Matilda as Directfurr In the meantime the hotel staff was ready to serve and accommodate Matilda’s every wish. She was given a darling little canopy bed with cushy pillows to sleep in but when Matilda wasn’t officiating as Directfurr she much preferred, I might add, to curl up and nap in every corner of the hotel’s historic lobby. Like the hotel’s gourmet menu in Round Table room, dining was a posh experience and Matilda was not disappointed. Gourmet cat meals were served and she drank her milk out of a champagne glass. In a gesture of privilege a little cat-friendly entrance was made on the door of the hotel’s luggage room to give Matilda access to the litter box. The hotel indulged Matilda’s every wish and inscribed the litter box with the name, Matilda III, in solid 24-carat gold.“Thank goodness for courtesy," Matilda declared. “It’s the kind of privacy I crave and it gives me easy access to my litter box.”“She was guarding the luggage cart and decided to take a nap where she remained all afternoon.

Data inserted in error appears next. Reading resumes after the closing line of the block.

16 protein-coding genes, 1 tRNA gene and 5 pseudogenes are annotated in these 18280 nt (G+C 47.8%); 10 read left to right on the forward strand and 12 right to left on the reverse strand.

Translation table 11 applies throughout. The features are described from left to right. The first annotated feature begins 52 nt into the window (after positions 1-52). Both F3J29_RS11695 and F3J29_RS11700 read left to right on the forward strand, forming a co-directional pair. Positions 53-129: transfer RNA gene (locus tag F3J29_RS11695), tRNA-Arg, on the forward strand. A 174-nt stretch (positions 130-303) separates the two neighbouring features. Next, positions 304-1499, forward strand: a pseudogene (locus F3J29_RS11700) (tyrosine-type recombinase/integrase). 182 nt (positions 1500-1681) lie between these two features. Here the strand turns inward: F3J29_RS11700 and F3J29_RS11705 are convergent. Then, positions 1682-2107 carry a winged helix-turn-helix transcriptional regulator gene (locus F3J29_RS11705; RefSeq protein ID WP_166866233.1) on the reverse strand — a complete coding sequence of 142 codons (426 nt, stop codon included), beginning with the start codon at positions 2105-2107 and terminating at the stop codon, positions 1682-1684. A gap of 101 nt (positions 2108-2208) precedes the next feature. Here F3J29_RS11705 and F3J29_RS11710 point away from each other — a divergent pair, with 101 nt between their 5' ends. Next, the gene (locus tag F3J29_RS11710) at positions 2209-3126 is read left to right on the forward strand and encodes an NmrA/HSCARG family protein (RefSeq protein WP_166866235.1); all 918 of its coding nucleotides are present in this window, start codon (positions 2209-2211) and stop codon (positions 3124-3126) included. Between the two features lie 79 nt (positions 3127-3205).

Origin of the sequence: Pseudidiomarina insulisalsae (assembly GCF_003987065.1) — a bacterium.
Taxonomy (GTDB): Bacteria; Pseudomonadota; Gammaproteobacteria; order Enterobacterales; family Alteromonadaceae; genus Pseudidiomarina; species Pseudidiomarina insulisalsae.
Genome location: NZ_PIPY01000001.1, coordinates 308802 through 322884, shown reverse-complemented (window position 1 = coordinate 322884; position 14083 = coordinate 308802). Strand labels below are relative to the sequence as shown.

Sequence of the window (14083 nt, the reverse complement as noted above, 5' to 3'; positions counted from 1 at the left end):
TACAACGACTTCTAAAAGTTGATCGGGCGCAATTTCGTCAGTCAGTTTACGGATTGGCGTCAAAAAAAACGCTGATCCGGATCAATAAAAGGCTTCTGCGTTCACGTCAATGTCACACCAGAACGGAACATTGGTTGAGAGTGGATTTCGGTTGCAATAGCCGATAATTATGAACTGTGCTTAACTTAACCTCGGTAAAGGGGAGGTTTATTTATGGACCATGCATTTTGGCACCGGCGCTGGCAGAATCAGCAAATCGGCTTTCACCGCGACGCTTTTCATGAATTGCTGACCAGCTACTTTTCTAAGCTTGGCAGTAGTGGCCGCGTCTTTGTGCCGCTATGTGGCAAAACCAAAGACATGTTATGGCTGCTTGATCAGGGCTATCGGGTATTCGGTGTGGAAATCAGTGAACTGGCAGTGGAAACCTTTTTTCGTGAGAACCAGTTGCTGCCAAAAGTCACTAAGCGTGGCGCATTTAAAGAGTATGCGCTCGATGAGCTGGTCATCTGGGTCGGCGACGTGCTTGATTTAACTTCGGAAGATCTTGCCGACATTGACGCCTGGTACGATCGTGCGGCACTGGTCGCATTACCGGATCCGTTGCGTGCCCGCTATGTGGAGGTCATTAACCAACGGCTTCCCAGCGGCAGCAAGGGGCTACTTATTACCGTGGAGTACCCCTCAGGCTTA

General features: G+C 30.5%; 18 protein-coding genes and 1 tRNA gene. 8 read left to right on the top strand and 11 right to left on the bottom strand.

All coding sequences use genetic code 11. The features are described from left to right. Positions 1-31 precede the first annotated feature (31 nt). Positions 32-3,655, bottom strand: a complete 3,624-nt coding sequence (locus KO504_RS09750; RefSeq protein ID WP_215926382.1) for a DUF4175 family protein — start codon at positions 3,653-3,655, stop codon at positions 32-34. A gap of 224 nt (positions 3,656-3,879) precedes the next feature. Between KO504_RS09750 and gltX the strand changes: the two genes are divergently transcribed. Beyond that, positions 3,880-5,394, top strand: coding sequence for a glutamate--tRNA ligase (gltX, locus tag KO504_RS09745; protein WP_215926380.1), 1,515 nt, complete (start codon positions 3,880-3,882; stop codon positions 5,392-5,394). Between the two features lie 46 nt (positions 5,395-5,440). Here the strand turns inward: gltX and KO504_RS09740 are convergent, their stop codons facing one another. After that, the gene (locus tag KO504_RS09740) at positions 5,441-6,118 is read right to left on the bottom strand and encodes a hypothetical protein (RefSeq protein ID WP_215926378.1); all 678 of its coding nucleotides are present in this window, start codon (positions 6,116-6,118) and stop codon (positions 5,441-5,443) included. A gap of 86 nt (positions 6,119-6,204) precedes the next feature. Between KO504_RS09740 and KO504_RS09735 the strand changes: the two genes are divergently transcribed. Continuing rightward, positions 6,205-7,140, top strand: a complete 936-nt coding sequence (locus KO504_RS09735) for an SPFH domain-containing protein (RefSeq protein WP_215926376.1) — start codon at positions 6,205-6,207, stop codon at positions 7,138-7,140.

The Oak Room Cabaret One day Matilda heard that the delightful songbird, K.T. Sullivan was booked for a two-week engagement in the Oak Room Cabaret.This was an opportunity not to be missed and Matilda knew it.“I love it best,” she purred, “to listen to all the nostalgic songs that K.T. sings so tenderly."Matilda could not resist taking up her place at the rehearsal on thepiano accompanist‘s bench. There were always rewards for paying attention. Miss K.T. patted her head and the pianist allowed Matilda to rub up against his sleeve.
“I have enormous responsibilities,” Matilda disclosed. “Quite often I help to audition other singers and musicians for the cabaret, but they rarely know that I am there because I sit very quietly and nod my head in approval.”